Monday, September 29, 2008

Caylee vs. the Bailout

While the world has been watching the financial markets nearly collapse in a first-of-its-kind meltdown, what news has the Orlando Sentinel been bringing you?

The answer: It depends on whether you are an online reader or a newspaper reader.

If you are an online reader, the Sentinel is not expending much energy on keeping you up to date with the latest economic news that has already cost you big sums of money in terms of the value of your retirement portfolio and/or the value of your home. News, in fact, that is about to cost you a good deal more as a taxpayer, too.

Taking center stage online is the Caylee-Casey saga. The Sentinel covers everything that moves about this tawdry affair, most of which is non news.

About two weeks ago, columnist Mike Thomas asked disingenously whether that's all people are interested in reading. "Tax policy, schmax policy," he wrote. Then he ended the column with, "It seems for a lot of people, that beats watching the real news these days."

Hogwash. If Caylee is all the Sentinel is offering up, what else is there to read? And please don't conjure up the bogey man of the old liberal media elite feeding you the news. I read the Wall Street Journal every day, and it's shoving the economic collapse down my throat. Nobody would call the Wall Street Journal part of the liberal media elite.

I like to think the Journal is doing its job of keeping its readers informed of extremely complicated, bad news. Not so for the Orlando Sentinel, which is tied up in titilation.

Several weeks ago, when the market plummeted more than 300 points, it took the Sentinel a half-hour -- until after the stock exchanges closed -- to update its website to reflect the sliding fortunes of Americans, including many of its own readers. A half-hour in online time is an eternity. Would that happen with the Caylee affair? The answer is a resounding no.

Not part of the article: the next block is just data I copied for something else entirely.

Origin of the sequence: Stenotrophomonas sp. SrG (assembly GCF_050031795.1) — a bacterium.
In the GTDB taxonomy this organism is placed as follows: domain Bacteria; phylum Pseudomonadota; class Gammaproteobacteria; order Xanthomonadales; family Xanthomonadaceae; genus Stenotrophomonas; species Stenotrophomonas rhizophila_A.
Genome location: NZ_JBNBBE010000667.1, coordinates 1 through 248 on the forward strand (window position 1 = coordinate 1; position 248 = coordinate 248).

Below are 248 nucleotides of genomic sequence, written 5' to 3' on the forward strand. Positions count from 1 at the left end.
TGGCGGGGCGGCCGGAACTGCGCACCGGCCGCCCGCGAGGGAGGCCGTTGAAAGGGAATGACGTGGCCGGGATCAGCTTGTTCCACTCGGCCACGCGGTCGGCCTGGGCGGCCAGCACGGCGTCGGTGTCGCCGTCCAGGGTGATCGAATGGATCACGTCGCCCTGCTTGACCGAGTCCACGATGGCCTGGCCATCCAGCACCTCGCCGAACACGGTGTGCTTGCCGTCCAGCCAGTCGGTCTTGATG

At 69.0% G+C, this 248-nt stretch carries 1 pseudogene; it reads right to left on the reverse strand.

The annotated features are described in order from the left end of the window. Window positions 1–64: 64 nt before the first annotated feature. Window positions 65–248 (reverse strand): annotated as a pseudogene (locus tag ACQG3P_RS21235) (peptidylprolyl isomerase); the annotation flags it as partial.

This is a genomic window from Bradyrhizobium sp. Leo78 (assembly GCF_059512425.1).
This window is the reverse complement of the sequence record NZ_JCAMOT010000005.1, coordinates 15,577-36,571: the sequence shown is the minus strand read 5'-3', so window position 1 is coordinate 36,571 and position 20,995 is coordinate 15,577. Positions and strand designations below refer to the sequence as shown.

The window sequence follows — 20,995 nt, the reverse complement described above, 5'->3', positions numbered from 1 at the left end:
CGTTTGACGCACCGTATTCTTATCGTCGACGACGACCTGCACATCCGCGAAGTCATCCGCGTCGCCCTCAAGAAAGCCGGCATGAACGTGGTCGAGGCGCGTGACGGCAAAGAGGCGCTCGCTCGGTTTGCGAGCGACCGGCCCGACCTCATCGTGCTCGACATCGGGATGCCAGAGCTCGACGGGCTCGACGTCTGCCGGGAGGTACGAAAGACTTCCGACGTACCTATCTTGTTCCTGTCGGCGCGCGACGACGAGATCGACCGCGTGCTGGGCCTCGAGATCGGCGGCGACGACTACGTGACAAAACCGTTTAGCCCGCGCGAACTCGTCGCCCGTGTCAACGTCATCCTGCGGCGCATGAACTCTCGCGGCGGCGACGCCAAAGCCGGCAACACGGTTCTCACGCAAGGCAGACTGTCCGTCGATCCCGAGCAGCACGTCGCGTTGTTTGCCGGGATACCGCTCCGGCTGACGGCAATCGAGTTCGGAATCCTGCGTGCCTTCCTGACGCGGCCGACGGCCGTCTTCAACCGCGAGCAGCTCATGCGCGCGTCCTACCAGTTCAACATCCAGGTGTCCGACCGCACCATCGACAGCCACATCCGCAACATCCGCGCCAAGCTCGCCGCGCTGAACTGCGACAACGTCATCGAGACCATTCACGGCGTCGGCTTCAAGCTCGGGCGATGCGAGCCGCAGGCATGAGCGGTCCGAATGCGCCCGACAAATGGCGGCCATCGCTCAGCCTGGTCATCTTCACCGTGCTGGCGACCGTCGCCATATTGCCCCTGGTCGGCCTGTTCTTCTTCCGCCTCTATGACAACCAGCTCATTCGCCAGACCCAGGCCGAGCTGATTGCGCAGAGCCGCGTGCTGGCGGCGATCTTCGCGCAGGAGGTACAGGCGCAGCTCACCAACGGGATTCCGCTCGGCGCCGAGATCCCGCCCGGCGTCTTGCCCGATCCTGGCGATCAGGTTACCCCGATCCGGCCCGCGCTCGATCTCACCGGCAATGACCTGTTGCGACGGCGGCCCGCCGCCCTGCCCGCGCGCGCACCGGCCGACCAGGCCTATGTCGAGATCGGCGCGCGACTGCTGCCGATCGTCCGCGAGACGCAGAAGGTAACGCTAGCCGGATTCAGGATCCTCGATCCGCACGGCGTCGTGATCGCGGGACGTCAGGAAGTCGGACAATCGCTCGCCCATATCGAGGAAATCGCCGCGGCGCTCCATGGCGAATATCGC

Meanwhile, readers of the paper edition are offered a very different kind of coverage. In today's paper (9-29), the headline reads: "Leaders: Start Bailing." The online paper, however, contains the usual Caylee box on the upper left corner. The headline reads: "Orange Sheriff Beary on Casey Anthony case: 'You might say it's a challenge." No kidding. The only hint of economic turmoil was a link on the rail to the right that stated, "Dow down 300 points in first half hour."

Sunday's paper had a weird cover on "50 Years of NASA. " Now, NASA is certainly a local story in Central Florida, but it didn't merit the kind of coverage it got Sunday during a weekend in which the country's political leaders (nay, heels) are negotiating to literally save the U. S. and world economy from collapse to the tune of $700 billion. That's going to cost every man, woman and child in the United States about $2,000 each or $6,500 per family.

The Caylee tabloid story pales in comparsion, but not to Sentinel editors. Perhaps this is what the Sentinel means by hyper loco coverage.

It is loco alright. Even if you wanted to focus on a local story, it raises a legitimate question: Is Caylee it?

Where are the Sentinel's priorities? Where is the news judgment? What can the editors at the Sentinel be thinking?

The paper must do more. What we are reading/seeing is an insult to a thinking person's intelligence.

1 comment:

Anonymous said...

Maria, Are you aware the Sentinel just posted a job for a copy editor? How long has it been since all the layoffs?